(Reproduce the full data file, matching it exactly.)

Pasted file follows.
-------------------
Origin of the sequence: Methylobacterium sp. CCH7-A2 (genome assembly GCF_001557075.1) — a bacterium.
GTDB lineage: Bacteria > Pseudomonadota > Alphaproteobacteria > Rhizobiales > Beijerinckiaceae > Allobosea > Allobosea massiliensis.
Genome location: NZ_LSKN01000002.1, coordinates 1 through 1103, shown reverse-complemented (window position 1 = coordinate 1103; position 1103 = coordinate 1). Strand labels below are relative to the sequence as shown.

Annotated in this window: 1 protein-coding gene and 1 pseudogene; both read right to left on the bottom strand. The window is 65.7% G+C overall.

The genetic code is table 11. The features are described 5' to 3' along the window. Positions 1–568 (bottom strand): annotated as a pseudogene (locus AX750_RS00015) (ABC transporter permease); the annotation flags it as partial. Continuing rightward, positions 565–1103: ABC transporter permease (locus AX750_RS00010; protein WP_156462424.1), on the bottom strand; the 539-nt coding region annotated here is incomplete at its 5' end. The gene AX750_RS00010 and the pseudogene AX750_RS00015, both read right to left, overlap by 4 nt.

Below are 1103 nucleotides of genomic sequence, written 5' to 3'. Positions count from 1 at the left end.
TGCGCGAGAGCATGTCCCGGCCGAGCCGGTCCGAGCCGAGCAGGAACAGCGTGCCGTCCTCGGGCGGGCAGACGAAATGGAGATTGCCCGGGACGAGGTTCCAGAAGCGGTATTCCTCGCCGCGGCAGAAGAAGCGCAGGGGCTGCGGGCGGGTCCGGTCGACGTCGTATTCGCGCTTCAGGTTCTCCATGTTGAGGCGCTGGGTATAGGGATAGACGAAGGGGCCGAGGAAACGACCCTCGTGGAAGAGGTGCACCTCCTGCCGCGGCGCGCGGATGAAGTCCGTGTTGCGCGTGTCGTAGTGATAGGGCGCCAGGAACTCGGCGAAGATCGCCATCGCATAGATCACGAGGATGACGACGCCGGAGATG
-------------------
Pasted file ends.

Origin of the sequence: Methylobacterium sp. CCH7-A2 (genome assembly GCF_001557075.1) — a bacterium.
GTDB lineage: Bacteria > Pseudomonadota > Alphaproteobacteria > Rhizobiales > Beijerinckiaceae > Allobosea > Allobosea massiliensis.
Genome location: NZ_LSKN01000002.1, coordinates 1 through 1103, shown reverse-complemented (window position 1 = coordinate 1103; position 1103 = coordinate 1). Strand labels below are relative to the sequence as shown.

Annotated in this window: 1 protein-coding gene and 1 pseudogene; both read right to left on the bottom strand. The window is 65.7% G+C overall.

The genetic code is table 11. The features are described 5' to 3' along the window. Positions 1–568 (bottom strand): annotated as a pseudogene (locus AX750_RS00015) (ABC transporter permease); the annotation flags it as partial. Continuing rightward, positions 565–1103: ABC transporter permease (locus AX750_RS00010; protein WP_156462424.1), on the bottom strand; the 539-nt coding region annotated here is incomplete at its 5' end. The gene AX750_RS00010 and the pseudogene AX750_RS00015, both read right to left, overlap by 4 nt.

Below are 1103 nucleotides of genomic sequence, written 5' to 3'. Positions count from 1 at the left end.
TGCGCGAGAGCATGTCCCGGCCGAGCCGGTCCGAGCCGAGCAGGAACAGCGTGCCGTCCTCGGGCGGGCAGACGAAATGGAGATTGCCCGGGACGAGGTTCCAGAAGCGGTATTCCTCGCCGCGGCAGAAGAAGCGCAGGGGCTGCGGGCGGGTCCGGTCGACGTCGTATTCGCGCTTCAGGTTCTCCATGTTGAGGCGCTGGGTATAGGGATAGACGAAGGGGCCGAGGAAACGACCCTCGTGGAAGAGGTGCACCTCCTGCCGCGGCGCGCGGATGAAGTCCGTGTTGCGCGTGTCGTAGTGATAGGGCGCCAGGAACTCGGCGAAGATCGCCATCGCATAGATCACGAGGATGACGACGCCGGAGATG